We are in transit, forever walking between courtesies, forever skirting the edges of our discomfort. You stop to take a breath, to tie your shoe. I urge you on. Look, I say. Home is over the next ridge. No, you say. Home is in our hands.
This microstory borrows a line from the poem she knows sacrifice so well by Australian Indigenous poet Dakota Feirer.
“On my word.” The Admiral spoke without rancor.
“Yes, ma’am.” My hand hovered above the console. The bridge was silent; everyone was waiting for me. This could start the end of everything.
“Go,” she said. I pushed the button.
Under a tangled arch
of willow, ivy, and rose,
she presses me back,
back, against the rich loam, back,
her fingers sly, her smile arch,
her lips tipped with rose.
Ever since the moon rose
she has loved me well: my back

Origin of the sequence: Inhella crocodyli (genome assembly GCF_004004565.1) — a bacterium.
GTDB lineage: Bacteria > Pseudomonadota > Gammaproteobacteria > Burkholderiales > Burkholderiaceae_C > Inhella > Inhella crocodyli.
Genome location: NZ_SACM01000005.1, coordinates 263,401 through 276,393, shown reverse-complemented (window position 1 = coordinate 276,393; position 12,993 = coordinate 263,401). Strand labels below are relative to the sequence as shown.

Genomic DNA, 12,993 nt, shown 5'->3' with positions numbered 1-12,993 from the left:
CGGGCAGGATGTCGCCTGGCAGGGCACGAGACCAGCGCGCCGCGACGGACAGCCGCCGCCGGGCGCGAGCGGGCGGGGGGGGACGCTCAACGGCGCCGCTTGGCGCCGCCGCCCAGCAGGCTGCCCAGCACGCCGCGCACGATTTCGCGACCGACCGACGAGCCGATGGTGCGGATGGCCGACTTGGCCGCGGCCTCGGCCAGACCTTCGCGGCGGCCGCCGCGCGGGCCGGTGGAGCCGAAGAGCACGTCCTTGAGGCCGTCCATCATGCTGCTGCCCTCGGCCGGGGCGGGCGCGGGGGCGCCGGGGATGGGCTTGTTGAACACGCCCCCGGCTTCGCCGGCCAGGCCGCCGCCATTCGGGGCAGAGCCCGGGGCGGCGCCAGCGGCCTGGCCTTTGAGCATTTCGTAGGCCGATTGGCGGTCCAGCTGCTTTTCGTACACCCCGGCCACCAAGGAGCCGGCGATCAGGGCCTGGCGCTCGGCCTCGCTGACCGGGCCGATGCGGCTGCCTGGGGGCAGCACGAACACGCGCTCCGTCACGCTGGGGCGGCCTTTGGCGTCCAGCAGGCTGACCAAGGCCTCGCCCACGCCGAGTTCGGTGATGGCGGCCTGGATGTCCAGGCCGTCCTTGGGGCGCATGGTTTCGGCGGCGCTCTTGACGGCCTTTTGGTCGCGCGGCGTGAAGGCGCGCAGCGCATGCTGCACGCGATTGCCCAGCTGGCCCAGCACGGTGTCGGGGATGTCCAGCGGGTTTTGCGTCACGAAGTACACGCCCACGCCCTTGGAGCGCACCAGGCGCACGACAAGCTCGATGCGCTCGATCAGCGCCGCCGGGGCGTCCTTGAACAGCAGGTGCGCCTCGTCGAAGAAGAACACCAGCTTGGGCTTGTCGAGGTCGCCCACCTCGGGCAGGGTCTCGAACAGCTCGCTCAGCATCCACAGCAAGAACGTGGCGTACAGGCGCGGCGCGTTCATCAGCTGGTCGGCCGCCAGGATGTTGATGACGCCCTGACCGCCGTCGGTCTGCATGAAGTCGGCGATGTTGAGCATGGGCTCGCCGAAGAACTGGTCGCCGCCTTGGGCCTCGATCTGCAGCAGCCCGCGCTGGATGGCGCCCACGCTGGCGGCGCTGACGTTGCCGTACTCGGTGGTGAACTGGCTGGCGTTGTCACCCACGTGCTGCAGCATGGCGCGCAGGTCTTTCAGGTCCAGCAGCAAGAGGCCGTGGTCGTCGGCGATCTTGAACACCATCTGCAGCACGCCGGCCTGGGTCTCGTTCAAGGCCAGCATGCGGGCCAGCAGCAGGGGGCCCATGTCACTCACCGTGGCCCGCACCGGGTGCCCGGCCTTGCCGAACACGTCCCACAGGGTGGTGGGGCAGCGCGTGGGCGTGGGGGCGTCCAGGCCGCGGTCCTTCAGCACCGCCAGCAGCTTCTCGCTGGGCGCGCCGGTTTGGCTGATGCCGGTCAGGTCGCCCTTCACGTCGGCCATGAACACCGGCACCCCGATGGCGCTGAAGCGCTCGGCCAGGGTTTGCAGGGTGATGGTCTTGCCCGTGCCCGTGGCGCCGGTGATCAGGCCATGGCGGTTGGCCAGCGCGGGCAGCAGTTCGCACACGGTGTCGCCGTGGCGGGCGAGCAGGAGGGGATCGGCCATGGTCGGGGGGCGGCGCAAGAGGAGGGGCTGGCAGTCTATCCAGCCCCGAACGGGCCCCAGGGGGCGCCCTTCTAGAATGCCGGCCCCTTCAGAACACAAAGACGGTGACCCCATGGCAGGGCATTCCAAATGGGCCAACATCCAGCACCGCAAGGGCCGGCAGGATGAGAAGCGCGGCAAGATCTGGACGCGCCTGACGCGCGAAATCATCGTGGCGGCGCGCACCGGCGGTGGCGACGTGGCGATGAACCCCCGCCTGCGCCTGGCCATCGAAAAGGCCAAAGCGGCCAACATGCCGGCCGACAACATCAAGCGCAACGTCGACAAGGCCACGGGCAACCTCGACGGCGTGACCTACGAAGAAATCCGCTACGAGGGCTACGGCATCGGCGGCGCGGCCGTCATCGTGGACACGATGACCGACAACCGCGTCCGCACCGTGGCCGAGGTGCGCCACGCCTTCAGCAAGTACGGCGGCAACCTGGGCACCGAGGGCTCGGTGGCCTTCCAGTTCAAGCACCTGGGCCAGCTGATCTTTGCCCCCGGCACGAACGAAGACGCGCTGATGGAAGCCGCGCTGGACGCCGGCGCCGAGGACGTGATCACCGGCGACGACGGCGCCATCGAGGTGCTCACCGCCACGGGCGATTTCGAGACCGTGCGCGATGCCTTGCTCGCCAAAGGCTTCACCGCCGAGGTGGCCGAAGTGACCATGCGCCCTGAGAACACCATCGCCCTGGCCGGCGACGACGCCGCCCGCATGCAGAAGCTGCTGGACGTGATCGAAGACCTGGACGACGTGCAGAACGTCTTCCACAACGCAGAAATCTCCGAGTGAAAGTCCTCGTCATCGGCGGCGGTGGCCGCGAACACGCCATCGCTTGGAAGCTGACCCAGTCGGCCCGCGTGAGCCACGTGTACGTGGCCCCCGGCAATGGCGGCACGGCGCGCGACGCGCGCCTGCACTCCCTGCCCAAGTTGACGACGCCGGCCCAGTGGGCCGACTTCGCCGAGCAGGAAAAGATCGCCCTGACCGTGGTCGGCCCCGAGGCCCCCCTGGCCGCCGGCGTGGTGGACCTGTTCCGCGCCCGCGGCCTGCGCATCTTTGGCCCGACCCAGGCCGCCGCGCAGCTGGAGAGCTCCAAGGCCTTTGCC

is a bow, a lover’s arch.
I arch my neck, cursing the rose-tinged dawn that calls her back.
A tritina for this month’s Poetry Slam retrospective and YeahWrite’s 400th consecutive week!
Nights like this, I sleep naked, seeking relief in the coolness of empty sheets. I wake to the droning of cicadas, the yearning for rain, the ache of desire and the taste of your name in my mouth.
Seven hours ago I walked with you in the moonlight. We dallied until only a handful of stars were left: the last vestiges of night. Now the sky is pink and waiting; morning holds its breath.
Seven hours is not enough to make up for all the lost years.